The Duellists

Feraud and d'Hubert duel

The Duellists is Ridley Scott’s feature debut and premiered in 1977, four years after his famous advert for Hovis bread (voted the UK’s favourite TV advert in a 2006 poll). Both are picturesque evocations of a world long gone – pre-War England, in the 45-second advert’s case, the world of post-Revolutionary France in the case of the solid 100 minutes of The Duellists. The story is a true one – about two men in Napoleon’s army who fought a series of around 30 grudge duels over 19 years. Joseph Conrad had used the facts as the basis for a novella, and Scott’s screenwriter, Gerald Vaughan-Hughes, adapts them further with his screenplay, reducing the … Read more

The Painted Bird

Joska asleep on a cart while a woman hoes

A screen adaptation of Polish-born Jerzy Kosiński’s novel The Painted Bird probably should have been made before 2019. “Of all the remarkable fiction that emerged from World War II, nothing stands higher than Jerzy Kosiński’s The Painted Bird,” wrote Jonathan Yardley in The Miami Herald in a typical rave when the book first appeared in 1965. When it turned out that the book wasn’t based on Kosiński’s own personal experiences, as he had claimed, and that he’d pulled off a remarkable literary hoax, sentiment reversed sharply. Decades later there were claims that other books by Kosiński – like Being There (which was turned into a 1979 film starring Peter Sellers) – were largely … Read more

Fatima

The children see the Virgin

  In many ways a bog-standard bible flick given a cursory wipeover with a humanist rag in the figure of Harvey Keitel – doing penance for Bad Lieutenant all those years ago – Fatima is just dramatic enough, lavish enough and well directed enough to escape the “it is what it is” label. But first a bit of background for those not schooled in Catholic lore. During the First World War the Virgin Mary appears to three peasant Portuguese children who live in the village of Fatima, not once but several times. A cult grows up around the children, who report back on the Virgin’s latest utterances to the growing crowds, and eventually … Read more

Mean Streets

Robert De Niro and Harvey Keitel in Mean Streets

  A movie for every day of the year – a good one     12 May   Exile on Main Street released, 1972 On this day in 1972, one of the cornerstone rock albums of all time was released. Exile on Main St was the Rolling Stones follow-up to Sticky Fingers and the first album they had produced since extricating themselves from their contract with manager Allen Klein. The Stones had recently become tax exiles from the UK – and recorded much of the album in the south of France, at a villa Keith Richards was renting. Richards was a heavy user of heroin at the time, and his villa became a … Read more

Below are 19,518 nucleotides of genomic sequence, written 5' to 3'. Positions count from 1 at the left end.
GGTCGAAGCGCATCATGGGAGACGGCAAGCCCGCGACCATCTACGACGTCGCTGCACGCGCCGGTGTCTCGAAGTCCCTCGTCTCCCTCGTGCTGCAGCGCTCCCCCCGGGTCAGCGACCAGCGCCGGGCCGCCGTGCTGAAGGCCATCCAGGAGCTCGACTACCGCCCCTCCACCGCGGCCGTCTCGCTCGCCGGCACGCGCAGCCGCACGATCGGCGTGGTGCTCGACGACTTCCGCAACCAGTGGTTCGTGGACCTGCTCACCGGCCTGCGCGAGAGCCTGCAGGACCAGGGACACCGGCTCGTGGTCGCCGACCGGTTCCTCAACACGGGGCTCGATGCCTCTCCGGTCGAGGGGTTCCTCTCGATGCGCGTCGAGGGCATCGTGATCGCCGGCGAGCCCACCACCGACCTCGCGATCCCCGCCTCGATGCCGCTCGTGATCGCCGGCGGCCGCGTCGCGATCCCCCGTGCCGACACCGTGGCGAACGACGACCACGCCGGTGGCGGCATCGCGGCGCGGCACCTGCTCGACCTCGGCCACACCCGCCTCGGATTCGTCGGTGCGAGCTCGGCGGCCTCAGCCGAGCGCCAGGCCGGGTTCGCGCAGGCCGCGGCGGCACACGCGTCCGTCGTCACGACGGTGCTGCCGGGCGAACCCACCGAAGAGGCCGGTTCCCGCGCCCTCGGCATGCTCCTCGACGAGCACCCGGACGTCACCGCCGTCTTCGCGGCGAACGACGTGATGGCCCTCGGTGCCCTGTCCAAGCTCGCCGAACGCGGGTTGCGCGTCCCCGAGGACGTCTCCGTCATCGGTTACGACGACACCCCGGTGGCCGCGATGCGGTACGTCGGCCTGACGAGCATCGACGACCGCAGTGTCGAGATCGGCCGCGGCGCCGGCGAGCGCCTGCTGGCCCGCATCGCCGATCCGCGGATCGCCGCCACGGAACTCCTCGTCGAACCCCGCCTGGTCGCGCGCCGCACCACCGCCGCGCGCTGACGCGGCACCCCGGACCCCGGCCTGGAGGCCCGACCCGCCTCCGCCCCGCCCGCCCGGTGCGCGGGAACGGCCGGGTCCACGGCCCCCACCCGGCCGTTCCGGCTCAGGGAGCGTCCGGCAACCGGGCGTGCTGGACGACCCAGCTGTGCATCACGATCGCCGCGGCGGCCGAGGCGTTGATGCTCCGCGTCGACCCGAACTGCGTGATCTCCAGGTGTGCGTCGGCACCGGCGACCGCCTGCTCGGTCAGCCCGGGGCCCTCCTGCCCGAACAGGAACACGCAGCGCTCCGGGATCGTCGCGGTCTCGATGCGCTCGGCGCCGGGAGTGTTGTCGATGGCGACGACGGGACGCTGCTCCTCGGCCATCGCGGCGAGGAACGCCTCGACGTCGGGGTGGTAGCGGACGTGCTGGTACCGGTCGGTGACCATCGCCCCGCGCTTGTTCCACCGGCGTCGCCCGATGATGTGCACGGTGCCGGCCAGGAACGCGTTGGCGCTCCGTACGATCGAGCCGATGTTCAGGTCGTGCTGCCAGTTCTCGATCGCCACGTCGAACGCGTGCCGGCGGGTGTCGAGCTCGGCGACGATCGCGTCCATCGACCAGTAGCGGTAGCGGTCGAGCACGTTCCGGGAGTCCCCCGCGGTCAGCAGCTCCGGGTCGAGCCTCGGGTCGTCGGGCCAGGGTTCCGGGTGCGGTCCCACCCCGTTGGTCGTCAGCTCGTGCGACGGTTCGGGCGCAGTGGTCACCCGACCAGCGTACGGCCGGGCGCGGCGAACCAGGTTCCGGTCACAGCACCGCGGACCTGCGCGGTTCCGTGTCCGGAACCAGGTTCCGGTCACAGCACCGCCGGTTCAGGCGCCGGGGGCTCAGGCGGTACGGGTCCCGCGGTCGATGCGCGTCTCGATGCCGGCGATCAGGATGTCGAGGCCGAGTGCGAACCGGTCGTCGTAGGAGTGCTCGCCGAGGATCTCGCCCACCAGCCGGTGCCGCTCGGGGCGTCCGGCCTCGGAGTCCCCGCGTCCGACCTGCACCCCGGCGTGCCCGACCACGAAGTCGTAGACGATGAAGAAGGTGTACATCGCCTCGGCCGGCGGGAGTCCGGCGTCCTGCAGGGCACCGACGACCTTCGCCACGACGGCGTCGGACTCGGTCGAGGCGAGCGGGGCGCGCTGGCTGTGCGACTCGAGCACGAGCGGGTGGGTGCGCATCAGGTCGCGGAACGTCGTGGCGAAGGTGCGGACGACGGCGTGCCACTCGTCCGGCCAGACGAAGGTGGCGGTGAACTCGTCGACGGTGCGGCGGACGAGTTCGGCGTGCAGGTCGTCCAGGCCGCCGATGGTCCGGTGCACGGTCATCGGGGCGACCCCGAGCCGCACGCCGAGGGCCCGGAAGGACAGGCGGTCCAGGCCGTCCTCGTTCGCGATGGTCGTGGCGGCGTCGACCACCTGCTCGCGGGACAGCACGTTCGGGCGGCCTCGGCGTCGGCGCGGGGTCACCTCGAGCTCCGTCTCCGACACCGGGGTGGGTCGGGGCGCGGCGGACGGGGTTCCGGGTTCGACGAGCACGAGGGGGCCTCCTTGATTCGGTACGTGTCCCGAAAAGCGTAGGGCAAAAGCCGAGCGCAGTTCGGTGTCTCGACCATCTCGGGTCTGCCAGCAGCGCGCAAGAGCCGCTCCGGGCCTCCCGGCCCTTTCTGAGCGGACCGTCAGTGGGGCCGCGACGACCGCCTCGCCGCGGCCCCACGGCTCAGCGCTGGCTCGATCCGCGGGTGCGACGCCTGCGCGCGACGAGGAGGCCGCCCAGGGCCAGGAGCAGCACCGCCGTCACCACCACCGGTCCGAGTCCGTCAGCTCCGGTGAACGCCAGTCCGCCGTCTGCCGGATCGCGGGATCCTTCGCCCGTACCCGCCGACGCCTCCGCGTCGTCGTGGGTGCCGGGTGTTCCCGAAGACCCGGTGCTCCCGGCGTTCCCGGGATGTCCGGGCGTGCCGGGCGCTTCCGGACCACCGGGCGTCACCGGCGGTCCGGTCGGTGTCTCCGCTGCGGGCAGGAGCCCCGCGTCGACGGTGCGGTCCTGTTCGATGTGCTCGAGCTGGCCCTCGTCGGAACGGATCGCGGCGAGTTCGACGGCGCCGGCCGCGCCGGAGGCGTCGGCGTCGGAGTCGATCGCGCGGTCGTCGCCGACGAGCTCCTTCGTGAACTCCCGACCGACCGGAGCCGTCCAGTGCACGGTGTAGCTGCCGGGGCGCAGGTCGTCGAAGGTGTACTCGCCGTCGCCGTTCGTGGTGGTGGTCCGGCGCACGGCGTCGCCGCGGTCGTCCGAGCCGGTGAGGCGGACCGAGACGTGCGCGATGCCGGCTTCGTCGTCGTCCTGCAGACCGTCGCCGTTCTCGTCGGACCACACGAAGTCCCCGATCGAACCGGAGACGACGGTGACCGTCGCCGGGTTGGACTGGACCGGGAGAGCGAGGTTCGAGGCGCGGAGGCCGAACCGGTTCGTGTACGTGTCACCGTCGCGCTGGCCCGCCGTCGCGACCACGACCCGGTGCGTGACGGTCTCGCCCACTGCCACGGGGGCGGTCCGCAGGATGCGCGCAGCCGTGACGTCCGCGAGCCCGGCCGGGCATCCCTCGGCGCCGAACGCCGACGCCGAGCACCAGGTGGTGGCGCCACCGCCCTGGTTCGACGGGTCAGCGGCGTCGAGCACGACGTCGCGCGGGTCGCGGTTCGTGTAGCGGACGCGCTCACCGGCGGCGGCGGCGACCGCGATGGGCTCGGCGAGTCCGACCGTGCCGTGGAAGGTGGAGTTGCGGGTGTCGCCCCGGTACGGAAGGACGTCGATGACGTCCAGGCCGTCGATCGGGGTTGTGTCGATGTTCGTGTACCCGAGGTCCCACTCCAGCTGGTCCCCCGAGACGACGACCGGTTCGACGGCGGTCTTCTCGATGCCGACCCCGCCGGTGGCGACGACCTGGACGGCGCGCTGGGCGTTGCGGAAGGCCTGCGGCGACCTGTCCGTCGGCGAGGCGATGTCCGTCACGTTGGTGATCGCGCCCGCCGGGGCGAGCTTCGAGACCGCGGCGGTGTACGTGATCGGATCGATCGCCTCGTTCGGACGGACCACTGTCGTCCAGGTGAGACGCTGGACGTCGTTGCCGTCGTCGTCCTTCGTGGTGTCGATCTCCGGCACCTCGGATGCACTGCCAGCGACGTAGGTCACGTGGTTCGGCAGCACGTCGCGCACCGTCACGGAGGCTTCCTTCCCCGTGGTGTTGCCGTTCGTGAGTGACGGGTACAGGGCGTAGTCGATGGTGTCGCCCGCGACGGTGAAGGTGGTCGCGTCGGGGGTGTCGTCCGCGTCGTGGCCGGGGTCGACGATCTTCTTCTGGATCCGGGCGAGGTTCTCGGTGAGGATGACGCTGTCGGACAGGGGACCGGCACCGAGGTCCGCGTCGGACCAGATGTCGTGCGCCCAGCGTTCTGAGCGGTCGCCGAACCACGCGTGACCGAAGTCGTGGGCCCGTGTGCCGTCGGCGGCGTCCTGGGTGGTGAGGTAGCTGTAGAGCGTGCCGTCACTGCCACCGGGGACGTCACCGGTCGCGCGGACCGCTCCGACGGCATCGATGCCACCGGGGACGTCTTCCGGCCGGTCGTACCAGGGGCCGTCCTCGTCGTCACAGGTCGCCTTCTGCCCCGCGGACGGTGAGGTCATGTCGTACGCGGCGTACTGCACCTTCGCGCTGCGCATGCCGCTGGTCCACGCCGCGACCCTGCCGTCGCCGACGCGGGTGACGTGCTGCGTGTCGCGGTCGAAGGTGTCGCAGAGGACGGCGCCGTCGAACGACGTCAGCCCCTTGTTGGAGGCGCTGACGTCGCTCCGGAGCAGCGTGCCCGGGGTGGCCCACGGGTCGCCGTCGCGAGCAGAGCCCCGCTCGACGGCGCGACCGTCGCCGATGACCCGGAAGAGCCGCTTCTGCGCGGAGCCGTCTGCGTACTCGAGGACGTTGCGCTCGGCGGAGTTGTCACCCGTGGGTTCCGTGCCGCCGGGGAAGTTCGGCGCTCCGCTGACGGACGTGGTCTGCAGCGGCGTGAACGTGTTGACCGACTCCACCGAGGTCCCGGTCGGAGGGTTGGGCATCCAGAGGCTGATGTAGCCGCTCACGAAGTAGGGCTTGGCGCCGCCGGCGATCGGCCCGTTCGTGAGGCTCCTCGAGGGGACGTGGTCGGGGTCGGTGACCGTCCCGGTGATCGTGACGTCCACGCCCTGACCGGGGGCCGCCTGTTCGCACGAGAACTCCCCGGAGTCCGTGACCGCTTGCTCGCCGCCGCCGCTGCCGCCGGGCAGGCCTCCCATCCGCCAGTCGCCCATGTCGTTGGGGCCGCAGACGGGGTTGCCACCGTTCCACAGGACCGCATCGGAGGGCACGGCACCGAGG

U-571

Erik Palladino, Matthew McConaughey, U-571

  The standard submarine drama – depth charges, beep-beep sonar, bursting bulkheads, “secure that hatch” dialogue – gets an efficient workthrough by director Jonathan Mostow, who did a lot with very little in 1997’s “who stole my wife” thriller Breakdown. He’s got a good cast here too – Matthew McConaughey putting in one of his brattish turns as the “I’m ready for command” lieutenant, Bill Paxton as his “No, you’re not” commander, an underused Harvey Keitel and Jon Bon Jovi, continuing his hopeful advance into movies – but it’s the presence of the Enigma coding machine that is the film’s USP. By which I mean it’s the presence of the Enigma machine that is … Read more

Holy Smoke

Kate Winslet and Harvey Keitel in Holy Smoke

    A maker of thoughtful films, some hugely successful (The Piano), some not (In the Cut), Jane Campion here takes a small film – about a cultbuster (Harvey Keitel) and his intensely focused efforts to deprogram a naive Oz girl (Winslet) who’s been got at in India – and produces a sly, dry comedy of trans-Pacific manners. Being set in Australia really helps it, those highly personal, dialogue-heavy interchanges between the two main players being balanced against huge backdrops (does it come any bigger than the Outback?). Keitel is a presence it’s hard to miss too, of course, but he’s offset by deliberately ripe caricatures by some of Oz’s finest, the meat … Read more